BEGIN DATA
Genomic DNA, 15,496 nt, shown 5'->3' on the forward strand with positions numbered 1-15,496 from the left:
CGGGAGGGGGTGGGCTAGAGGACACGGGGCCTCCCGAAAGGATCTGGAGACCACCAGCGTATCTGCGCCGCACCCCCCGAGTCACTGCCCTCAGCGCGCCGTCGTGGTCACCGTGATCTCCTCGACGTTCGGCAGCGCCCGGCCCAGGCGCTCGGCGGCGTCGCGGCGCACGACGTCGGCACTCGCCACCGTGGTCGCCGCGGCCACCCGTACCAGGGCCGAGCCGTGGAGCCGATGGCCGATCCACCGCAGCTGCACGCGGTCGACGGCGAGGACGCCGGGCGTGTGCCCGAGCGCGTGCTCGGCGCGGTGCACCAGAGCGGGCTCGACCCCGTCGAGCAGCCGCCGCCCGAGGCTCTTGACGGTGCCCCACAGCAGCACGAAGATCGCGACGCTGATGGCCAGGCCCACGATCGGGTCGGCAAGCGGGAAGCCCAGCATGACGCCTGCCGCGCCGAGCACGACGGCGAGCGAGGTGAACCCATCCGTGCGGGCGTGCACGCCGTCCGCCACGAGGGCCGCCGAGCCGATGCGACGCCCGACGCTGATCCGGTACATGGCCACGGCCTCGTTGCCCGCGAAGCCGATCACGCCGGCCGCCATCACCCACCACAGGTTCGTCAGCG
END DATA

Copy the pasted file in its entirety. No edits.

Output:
Genomic DNA, 15,496 nt, shown 5'->3' on the forward strand with positions numbered 1-15,496 from the left:
CGGGAGGGGGTGGGCTAGAGGACACGGGGCCTCCCGAAAGGATCTGGAGACCACCAGCGTATCTGCGCCGCACCCCCCGAGTCACTGCCCTCAGCGCGCCGTCGTGGTCACCGTGATCTCCTCGACGTTCGGCAGCGCCCGGCCCAGGCGCTCGGCGGCGTCGCGGCGCACGACGTCGGCACTCGCCACCGTGGTCGCCGCGGCCACCCGTACCAGGGCCGAGCCGTGGAGCCGATGGCCGATCCACCGCAGCTGCACGCGGTCGACGGCGAGGACGCCGGGCGTGTGCCCGAGCGCGTGCTCGGCGCGGTGCACCAGAGCGGGCTCGACCCCGTCGAGCAGCCGCCGCCCGAGGCTCTTGACGGTGCCCCACAGCAGCACGAAGATCGCGACGCTGATGGCCAGGCCCACGATCGGGTCGGCAAGCGGGAAGCCCAGCATGACGCCTGCCGCGCCGAGCACGACGGCGAGCGAGGTGAACCCATCCGTGCGGGCGTGCACGCCGTCCGCCACGAGGGCCGCCGAGCCGATGCGACGCCCGACGCTGATCCGGTACATGGCCACGGCCTCGTTGCCCGCGAAGCCGATCACGCCGGCCGCCATCACCCACCACAGGTTCGTCAGCG